This new system leaves it open for established teams to field more teams and enthuse new or junior clubs to field senior teams.  The way is open for the establishment of more clubs but most particularly, nearly all competitions in Sydney senior football are competitive.

The downside to divisionalisation is that clubs MUST be particularly organised.  Three teams could be playing at three different locations so all players and officials have had to commit themselves to turn up,  in all probability in these circumstances, there would be not players to back up in the event there is not a full team to take the field.  Each team must be a self contained unit: umpire (if required), goal umpire, runner, water boys, manager, runner etc.

At least one Sydney initiative has succeeded but apparently with those purists at it again is now up for change

 

 

Movement in the Seventies

The development and expansion of NSW football took place mostly in the 1970s really makes you ask why?

The last major addition to Sydney football was in 1948 when Western Suburbs and Balmain re-emerged and Sydney University were formed.

But in the seventies not only did new clubs appear in Sydney, including Manly, St Ives, Sutherland, Blacktown, Mac Uni, Bankstown Sports, Campbelltown, Pennant Hills etc. but new leagues developed on the South Coast, the Illawarra and Central Coast  all spawning new teams.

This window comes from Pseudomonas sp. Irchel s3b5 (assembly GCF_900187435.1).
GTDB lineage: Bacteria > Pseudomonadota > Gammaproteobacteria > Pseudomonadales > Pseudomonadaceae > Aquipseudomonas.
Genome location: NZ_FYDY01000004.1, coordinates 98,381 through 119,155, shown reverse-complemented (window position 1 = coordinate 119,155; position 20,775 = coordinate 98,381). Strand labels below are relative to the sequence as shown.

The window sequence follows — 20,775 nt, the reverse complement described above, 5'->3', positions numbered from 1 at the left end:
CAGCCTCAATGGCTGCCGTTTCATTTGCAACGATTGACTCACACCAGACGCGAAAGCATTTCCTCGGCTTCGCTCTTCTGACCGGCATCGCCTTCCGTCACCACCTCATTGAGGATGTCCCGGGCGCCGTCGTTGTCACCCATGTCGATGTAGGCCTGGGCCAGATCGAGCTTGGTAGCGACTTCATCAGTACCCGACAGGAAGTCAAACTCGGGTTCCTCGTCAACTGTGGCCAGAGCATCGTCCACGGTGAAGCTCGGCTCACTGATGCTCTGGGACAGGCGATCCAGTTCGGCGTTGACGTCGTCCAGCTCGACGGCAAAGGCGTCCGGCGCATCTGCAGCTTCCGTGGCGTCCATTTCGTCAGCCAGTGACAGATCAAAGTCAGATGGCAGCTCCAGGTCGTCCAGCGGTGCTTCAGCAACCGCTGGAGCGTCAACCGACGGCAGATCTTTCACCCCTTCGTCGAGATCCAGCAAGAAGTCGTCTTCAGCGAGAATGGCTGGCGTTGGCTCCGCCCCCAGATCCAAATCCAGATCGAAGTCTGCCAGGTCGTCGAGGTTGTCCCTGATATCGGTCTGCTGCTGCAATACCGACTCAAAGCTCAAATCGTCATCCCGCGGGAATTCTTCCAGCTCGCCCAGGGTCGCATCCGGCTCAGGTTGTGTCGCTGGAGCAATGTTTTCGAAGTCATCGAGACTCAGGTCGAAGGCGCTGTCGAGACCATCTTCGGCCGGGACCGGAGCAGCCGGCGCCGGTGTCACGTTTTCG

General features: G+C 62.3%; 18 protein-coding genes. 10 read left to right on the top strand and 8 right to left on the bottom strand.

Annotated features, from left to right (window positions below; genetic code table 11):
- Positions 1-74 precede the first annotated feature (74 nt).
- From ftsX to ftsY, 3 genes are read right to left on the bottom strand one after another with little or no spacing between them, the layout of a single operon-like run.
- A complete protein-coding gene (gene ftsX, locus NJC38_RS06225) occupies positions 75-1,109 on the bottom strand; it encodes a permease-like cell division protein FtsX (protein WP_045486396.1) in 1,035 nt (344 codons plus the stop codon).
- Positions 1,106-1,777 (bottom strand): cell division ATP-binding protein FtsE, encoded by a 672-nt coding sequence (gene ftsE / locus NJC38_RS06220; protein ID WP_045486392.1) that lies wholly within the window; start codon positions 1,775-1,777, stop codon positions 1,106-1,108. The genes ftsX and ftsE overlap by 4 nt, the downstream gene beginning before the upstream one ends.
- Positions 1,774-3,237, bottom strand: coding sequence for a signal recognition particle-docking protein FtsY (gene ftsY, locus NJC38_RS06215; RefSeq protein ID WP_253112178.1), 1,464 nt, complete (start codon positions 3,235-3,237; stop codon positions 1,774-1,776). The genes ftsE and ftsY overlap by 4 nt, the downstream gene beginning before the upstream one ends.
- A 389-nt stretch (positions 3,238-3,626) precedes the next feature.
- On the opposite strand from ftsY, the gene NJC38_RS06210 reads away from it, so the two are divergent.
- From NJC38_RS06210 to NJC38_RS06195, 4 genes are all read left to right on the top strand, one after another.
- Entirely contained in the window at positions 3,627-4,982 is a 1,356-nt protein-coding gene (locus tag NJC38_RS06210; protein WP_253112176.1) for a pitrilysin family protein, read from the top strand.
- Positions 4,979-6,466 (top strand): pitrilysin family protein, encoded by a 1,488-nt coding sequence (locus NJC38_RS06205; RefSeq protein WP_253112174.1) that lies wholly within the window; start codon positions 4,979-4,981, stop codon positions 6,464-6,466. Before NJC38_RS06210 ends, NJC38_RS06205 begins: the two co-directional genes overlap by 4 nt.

One reason offered for the expansion of the game was that the baby boomers began moving out to the suburbs and regional areas.

City clubs like Sydney Naval, South Sydney and later Newtown felt that exit and went out of business.  These were inner city clubs that excelled during the first half of the last century but struggled when the youth was no longer there to take over.

The East Sydney Club, formerly Eastern Suburbs, emerged out of an amalgamation of Paddington and East Sydney Clubs in 1926.  They withstood the exodus for most of the century however they began to rely heavily on interstate players and players from out of their area.  They kept a junior division but it struggled to sustain the re-supply of players needed at senior club level.  Eventually they combined with the University of NSW in 2000 to form a new club, UNSW-ES.

This was the first time their officials saw the need to merge whilst Sydney (Naval) on the other hand had combined with the reserve grade Public Service Club in 1923 and not that much later with Balmain in 1926.  On both occasions they stuck with their given name.  They did however toy with the idea of changing the title to Glebe in about 1930, shortly after shifting their home ground to Wentworth Park, but, they maintained the title, Sydney, until 1944 when the naval influence in the club resolved to alter it to Sydney Naval.

Clubs have come and gone;  the present Blacktown club for example is the third to assume that name.